This BIP91 / SegWit issue you might have heard about, and the uncertain effects on our precious coins of the upcoming chain split on August 1st raises a question whether we should put our money in a desktop wallet instead of leaving them having a rest at an exchange or an online wallet. Now I can see, that a desktop wallet actually does blow that haze away from the future… partially.
Split to be or not to be
After the block chain splits, you’ll have some BTC (XBT) and some BCC coins, however the exchanges announced different approach to handle the situation, thus it’s extremely recommended to be well informed about the wallet where you hold your money. For instance, with Coinbase, you are going to lose your BCC(!) option. Saving your coins in your desktop wallet can be a solution for that, but of course it won’t help to avoid value losses due to volatility during the upcoming days.
The slow client
So I’m here to give a hint on the desktop wallet problem to those who decided to use the Bitcoin Core client from the whole wallet-palette. By using Bitcoin Core, you’ll be an active component of the Bitcoin ecosystem, however this contribution comes at a rather high cost: it consumes more than 125 GB on your drive as of today (07/23/2017) to store the complete Bitcoin blockchain.
What does that mean? You need this free space and it also comes with a slooooooooow initial synchronization procedure. I mean it. If you have a mediocre computer, you need even days to have it synced. You can use your wallet somewhat in the meantime, but you won’t see your transactions updated until you arrive to the most recent blocks (it starts processing from the oldest block).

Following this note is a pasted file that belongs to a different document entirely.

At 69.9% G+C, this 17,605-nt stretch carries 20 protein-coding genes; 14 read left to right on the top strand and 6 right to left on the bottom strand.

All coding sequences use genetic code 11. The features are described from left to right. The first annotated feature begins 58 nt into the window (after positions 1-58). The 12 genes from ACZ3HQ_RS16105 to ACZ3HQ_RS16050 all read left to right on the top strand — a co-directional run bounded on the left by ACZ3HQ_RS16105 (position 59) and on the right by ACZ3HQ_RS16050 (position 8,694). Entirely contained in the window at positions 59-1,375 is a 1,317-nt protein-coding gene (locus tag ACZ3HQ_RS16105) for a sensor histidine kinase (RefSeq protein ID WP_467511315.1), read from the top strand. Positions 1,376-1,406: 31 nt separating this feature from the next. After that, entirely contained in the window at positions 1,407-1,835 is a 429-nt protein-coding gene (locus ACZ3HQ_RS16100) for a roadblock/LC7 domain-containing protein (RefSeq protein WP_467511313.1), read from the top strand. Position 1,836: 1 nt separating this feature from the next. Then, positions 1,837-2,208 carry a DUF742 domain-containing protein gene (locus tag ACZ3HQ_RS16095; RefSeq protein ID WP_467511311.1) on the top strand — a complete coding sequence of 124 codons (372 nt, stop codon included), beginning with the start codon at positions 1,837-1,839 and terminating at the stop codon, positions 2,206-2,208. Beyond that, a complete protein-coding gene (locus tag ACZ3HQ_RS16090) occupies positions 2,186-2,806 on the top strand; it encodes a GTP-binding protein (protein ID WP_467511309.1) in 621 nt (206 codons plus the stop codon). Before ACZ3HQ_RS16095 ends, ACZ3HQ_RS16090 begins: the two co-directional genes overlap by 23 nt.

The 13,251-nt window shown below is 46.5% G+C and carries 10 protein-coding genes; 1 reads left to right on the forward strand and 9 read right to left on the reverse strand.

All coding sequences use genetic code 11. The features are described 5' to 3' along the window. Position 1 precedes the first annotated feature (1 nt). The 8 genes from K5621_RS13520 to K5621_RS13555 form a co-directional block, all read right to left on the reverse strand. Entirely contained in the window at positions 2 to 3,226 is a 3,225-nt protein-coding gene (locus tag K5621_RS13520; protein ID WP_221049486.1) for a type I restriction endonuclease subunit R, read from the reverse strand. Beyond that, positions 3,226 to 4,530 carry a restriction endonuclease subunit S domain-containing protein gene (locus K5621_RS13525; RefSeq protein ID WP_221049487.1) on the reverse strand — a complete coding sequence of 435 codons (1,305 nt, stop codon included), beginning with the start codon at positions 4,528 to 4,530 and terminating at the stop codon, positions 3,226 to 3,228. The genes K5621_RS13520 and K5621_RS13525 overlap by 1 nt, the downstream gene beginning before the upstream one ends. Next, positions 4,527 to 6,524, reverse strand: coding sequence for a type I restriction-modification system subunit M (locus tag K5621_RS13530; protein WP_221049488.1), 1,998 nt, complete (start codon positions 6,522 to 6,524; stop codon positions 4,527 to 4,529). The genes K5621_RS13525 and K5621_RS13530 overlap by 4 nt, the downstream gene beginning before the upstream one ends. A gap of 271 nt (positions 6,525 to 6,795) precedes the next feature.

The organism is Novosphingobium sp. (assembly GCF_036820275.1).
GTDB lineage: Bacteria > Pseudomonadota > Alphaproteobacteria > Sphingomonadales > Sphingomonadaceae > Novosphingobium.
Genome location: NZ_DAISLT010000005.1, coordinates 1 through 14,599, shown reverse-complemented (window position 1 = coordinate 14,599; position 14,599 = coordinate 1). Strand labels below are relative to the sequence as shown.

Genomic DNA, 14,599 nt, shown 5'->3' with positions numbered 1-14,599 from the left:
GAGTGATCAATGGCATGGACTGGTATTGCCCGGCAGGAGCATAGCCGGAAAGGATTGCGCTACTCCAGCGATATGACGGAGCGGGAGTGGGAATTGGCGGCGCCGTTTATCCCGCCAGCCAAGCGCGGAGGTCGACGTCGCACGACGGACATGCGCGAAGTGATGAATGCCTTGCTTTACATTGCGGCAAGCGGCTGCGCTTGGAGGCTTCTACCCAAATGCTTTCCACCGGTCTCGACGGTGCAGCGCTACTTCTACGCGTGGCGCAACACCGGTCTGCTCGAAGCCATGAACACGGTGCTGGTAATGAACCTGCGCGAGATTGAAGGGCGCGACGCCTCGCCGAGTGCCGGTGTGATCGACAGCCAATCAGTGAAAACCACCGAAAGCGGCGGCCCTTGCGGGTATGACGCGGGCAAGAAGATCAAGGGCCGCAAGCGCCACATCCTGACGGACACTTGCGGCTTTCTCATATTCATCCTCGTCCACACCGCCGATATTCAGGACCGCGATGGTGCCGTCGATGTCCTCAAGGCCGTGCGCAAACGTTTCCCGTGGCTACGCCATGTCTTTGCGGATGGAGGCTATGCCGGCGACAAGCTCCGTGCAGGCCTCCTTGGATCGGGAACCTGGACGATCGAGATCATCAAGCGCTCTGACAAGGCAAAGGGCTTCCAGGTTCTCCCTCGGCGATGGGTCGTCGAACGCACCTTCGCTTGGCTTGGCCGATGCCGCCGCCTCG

Why is it so slow? – I hear you ask. Because it’s huge. Basically. But I can state that the client uses the disk abnormally intensively, I haven’t seen anything else on my computer yet that makes the HDD scratching so much like this program. However, I’ve heard the developers admitted this and already planned to release related fixes in the v0.15.0 sometimes in Autumn.
Well, then what do I need to speed it up? A fast CPU + an Internet connection with high bandwidth + a fast storage device.
I cannot help you in the first two, but for the last bottleneck here are two options:
- Use the -prune parameter to run the client in “light node” mode, or
- Speed up your drive somehow.
As we are following a plan to secure our coin’s future in the blockchain, I go with unfolding the latter.
- Your default, not too fast drive with enough space (~140 GB) and
- an SSD with ~2,5 GB free space
or a RAM disk of 2,5GB. (I’m sure, you have one SSD somewhere, even if it’s already occupied by the OS, just free up this little portion of space on that somehow)
I highly do not recommend to use RAM disks, despite their performance boost. If your computer turns off unexpectedly during the process, you will have a great chance to lose your wallet, thus your money.